Aptima Develops INSECT Trainer to Help Helicopter Pilots Avoid Hazards, Crashes in Obscured Conditions
Helicopters are ever more agile and bug-like in their abilities to take off vertically, hover, and land almost anywhere. Yet pilots still face formidable risks of colliding with obstacles when navigating in sandstorms and other obscured conditions. Given the uncanny ability of insects to avoid the fly swatter and other threats, can principles of insect vision be applied to improve human piloting skills?
To address this challenge, Aptima, which applies expertise in how humans, think, learn and behave, has developed INSECT, the Intuitive Navigation System for Effective Collision-avoidance Tactics. A simulator-based training system, INSECT is designed to enhance the perceptual skills of helicopter pilots, enabling them to maintain awareness of their surroundings and operate more safely in degraded visual environments such as dust, snow, and sandstorms.
Military Simulation, Modelling and Virtual Training Market Report 2016-2026
Developed with NAVAIR (U.S. Naval Air Systems Command), INSECT is designed to help pilots of UH-60 Black Hawk and other aircraft capable of vertical/short takeoff and landing (VSTOL) to “see through the debris” and pick out critical visual cues to avoid hazards such as buildings, power lines, and enemy fire when flying in degraded visual conditions.
“In a whiteout or brownout it can be nearly impossible for a pilot to establish awareness and gauge if the ground contour is safe to land, not veer into overhead lines, or determine whether someone is waving for assistance or aiming a missile,” said Courtney Dean, Aptima’s INSECT program manager. “Pilots must be able to pick out very subtle cues in poor conditions to avoid danger.”
The Aptima team applied a novel, multi-disciplinary approach to insect vision research, theorizing that pilots undergoing perceptual skills training would be better equipped to identify and safely navigate around, or away from hazards in degraded visual environments. The team included Dr. Thomas Schnell, Associate Professor and Director of the Operator Performance Laboratory at the University of Iowa, and Troy Zeidman of Imprimis, a former U.S. Army Black Hawk helicopter pilot.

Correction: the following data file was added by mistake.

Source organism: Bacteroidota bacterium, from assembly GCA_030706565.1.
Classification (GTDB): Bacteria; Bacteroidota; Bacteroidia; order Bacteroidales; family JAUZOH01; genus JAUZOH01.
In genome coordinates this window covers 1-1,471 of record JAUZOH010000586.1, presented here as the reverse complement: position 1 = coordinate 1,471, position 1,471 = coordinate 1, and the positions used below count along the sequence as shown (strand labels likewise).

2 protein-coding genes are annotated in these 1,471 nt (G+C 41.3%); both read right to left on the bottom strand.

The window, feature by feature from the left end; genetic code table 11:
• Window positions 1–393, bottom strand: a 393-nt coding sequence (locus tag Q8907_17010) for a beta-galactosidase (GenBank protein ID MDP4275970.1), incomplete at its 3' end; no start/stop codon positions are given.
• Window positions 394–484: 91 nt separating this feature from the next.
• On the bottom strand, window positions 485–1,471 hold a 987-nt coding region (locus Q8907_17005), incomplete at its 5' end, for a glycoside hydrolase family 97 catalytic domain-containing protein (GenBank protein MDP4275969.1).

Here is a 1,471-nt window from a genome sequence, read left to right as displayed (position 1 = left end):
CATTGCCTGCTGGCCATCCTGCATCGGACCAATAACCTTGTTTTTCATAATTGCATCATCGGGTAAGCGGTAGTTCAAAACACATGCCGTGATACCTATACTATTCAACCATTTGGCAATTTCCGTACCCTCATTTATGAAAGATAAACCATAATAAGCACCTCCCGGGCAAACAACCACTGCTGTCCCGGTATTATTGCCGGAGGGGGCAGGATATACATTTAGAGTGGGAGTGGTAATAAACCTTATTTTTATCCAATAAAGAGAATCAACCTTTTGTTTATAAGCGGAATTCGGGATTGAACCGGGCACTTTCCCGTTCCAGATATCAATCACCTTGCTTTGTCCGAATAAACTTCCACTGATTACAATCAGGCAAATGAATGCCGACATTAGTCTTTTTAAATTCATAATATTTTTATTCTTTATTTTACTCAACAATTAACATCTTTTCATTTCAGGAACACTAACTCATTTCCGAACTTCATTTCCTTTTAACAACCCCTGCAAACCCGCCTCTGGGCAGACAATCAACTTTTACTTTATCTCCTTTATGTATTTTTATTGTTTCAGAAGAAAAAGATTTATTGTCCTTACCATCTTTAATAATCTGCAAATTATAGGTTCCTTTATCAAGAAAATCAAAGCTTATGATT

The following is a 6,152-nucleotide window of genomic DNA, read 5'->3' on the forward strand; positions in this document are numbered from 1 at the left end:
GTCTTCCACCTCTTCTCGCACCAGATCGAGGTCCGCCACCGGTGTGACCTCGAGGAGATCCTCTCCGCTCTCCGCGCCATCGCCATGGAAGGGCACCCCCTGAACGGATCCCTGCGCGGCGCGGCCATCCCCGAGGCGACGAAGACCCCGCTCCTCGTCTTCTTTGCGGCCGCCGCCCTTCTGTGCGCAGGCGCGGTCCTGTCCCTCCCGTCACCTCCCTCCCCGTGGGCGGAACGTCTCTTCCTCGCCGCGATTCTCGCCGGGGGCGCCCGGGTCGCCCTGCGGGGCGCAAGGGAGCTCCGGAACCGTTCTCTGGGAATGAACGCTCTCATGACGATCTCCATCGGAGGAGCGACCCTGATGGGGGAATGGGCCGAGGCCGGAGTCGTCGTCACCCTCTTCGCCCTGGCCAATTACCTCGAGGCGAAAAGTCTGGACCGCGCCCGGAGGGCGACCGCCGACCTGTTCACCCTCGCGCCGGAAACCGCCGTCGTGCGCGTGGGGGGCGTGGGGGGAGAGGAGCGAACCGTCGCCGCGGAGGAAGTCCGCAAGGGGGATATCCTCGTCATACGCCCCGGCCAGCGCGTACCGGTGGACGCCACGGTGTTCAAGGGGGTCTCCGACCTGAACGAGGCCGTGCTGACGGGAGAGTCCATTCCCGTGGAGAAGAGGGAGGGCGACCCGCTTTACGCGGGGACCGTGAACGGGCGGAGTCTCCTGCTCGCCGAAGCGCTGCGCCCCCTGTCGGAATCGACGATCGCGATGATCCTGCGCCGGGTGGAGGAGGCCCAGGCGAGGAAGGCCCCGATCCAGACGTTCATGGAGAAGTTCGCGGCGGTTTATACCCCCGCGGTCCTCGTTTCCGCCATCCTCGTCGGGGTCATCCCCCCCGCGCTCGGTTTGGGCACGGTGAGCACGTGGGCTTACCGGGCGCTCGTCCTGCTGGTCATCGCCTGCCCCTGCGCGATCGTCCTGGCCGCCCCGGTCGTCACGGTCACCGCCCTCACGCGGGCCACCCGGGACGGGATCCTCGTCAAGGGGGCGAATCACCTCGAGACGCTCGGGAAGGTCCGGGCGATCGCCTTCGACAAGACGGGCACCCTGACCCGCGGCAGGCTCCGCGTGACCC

INSECT in action
Flying in a high-fidelity simulator, the trainee is challenged to navigate and conduct missions through varied terrain, from high altitude, snowy mountains, to sand and dust-shrouded cities. INSECT helps the pilot become aware of and understand the different obstacles and risks encountered using a system of perceptual cues that support pilot situation awareness. An obstacle reaction boundary (ORB) that outlines a building, for example, would expand around the structure as the helicopter nears, showing the physical reaction boundaries and safe passage zones. Icons pulse faster to indicate the rate of closure, and change colors as the threat of collision escalates.
“INSECT is a clever trainer that applies an understanding of how insects gather and process visual data. Because human pilots face different types of sensory cues, we devised a hybrid symbology to help develop their visual perception and ability to recognize critical clues,” added Mr. Dean.
INSECT uses a scaffolding training schedule, which systematically increases the complexity of the scenarios, while simultaneously reducing the support cues. As it measures the pilot’s abilities, INSECT’s algorithms adjust to the trainee’s strengths and weaknesses, selectively removing the visual aides as they advance through more difficult exercises. This develops the trainee’s ability to visually ‘read’ and navigate complex and unforgiving environments under difficult operational conditions.
“The system is designed for a wide range of risks, not just for military operations in the Middle East,” added Dean. “Even civilian pilots flying in good visual conditions face unique challenges. In urban areas, power lines and other wires may be obvious from the ground, but they can be nearly invisible from the air when traveling at 80 or 100 knots.”
INSECT seeks to enhance existing training by actively providing specific perceptual skills training that help pilots learn to avoid hazards, in addition to absorbing these skills as part of other training exercises. INSECT can help prepare pilots for more specialized, pre-deployment training that includes flying actual exercises with experienced senior pilots, supplementing live exposure training with a safer, less time-consuming, and cost effective simulation environment.
A demonstration video of the INSECT technology produced by Aptima can be found online at http://vimeo.com/29108332.
Related research: Duchon, A. P., & Warren, W. H. (2002). A visual-equalization strategy for locomotor control: Of honeybees, robots, and humans. Psychological Science, 13(3), 272-278.
Aptima, Inc. is a leading human-centered research, development, and engineering company that works primarily for the military research labs, DARPA, and NASA. We optimize the fit between people, the technology they use, and the organizations in which they work. Aptima’s innovative approach integrates social science and engineering to produce new knowledge and new technologies that ensure mission success. Aptima is headquartered in Woburn, MA, with offices in Washington, DC and Dayton, OH. For more information, please visit www.aptima.com.
Your company’s press release on ASDNews and to thousands of other journalists and editors? Use our ASDWire press release distribution service.
Source : Aptima, Inc.
Jun 9 - 10, 2016 - Prague, Czech Republic